News of the Klondike Gold Rush excited the imaginations of depression-weary people the world over. When the steamer Excelsior docked in San Francisco in July, 1897, thousands of people crowded the wharf to greet her. Most of the passengers were miners from the Klondike, bearing half-a-million dollars in gold. By the fall of 1897, as many as 100,000 people had left their homes, taking various routes to the North to seek their fortunes.
Skagway, Alaska, became a staging area for gold seekers heading to the Klondike. Skagway was a true legendary frontier town, a long way from the southern United States and far from the law.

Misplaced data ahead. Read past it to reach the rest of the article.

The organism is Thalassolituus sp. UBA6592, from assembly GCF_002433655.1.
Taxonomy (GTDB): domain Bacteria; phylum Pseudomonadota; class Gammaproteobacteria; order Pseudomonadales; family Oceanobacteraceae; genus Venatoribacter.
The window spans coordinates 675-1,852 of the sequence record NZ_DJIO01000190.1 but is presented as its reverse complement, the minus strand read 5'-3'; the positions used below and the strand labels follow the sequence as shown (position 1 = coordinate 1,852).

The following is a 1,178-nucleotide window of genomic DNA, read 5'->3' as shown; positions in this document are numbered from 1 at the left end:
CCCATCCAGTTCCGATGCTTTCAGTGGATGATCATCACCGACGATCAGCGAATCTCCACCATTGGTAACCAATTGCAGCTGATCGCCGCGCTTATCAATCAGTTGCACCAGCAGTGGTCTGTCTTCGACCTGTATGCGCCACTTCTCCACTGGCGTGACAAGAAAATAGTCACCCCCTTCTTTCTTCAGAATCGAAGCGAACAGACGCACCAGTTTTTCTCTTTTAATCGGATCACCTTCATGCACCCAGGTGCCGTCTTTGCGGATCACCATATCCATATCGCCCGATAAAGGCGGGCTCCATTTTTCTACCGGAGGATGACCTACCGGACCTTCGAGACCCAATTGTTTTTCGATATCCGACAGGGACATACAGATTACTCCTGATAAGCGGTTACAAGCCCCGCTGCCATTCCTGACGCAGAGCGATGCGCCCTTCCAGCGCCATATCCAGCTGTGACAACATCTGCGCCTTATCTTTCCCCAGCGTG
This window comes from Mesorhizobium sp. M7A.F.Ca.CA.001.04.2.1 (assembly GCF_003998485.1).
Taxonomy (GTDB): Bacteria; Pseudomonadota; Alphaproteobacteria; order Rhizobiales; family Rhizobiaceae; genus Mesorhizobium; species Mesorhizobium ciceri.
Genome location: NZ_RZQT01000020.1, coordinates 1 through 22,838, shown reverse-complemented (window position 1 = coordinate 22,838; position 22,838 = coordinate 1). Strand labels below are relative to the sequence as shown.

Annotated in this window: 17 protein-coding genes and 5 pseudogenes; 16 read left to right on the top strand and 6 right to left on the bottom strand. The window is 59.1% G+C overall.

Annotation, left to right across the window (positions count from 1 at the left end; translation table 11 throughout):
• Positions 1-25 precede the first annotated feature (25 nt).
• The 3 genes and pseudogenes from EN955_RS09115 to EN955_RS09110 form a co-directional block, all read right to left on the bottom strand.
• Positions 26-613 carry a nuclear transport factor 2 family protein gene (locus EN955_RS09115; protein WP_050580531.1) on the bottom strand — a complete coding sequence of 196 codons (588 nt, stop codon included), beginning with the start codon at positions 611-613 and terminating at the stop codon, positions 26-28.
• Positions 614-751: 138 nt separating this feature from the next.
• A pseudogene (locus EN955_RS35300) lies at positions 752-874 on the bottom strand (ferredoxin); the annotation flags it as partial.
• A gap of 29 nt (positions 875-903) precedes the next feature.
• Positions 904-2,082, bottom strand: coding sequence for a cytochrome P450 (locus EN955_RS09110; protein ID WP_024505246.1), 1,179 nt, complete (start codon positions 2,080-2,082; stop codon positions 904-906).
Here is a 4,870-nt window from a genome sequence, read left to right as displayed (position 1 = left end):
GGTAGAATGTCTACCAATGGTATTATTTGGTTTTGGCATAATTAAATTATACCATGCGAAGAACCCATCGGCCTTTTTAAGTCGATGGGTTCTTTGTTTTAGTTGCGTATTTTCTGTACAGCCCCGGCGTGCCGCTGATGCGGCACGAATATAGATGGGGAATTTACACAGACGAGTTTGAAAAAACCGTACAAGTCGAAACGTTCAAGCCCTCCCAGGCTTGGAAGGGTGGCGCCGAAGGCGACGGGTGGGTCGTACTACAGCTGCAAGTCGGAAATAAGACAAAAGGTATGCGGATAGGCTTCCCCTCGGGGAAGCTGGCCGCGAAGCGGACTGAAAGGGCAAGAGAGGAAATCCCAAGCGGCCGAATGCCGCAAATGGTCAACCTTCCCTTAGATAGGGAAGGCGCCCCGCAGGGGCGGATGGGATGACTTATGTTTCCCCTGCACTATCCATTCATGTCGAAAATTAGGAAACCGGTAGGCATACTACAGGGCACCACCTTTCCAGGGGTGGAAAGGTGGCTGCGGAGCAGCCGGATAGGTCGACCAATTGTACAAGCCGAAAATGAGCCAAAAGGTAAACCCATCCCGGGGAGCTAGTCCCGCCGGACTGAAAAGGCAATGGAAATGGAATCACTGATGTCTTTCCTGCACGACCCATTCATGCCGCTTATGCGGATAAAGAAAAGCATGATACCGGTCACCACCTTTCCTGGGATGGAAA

Clifford Sifton, Canada’s minister of the Interior, ordered the Mounties to set up customs posts at the Chilkoot and White Pass summits. In February, 1898, the police began collecting Canadian customs duties and ensured that all gold seekers had a ton of goods necessary for a year’s survival in the harsh Canadian North. Ensuring that the stampeders had enough equipment and provisions to make it to Dawson City was one of the most important early roles that the NWMP played in the opening of the North. While they were responsible for the safety of others, they dispatched their duties with very little equipment and provisions of their own.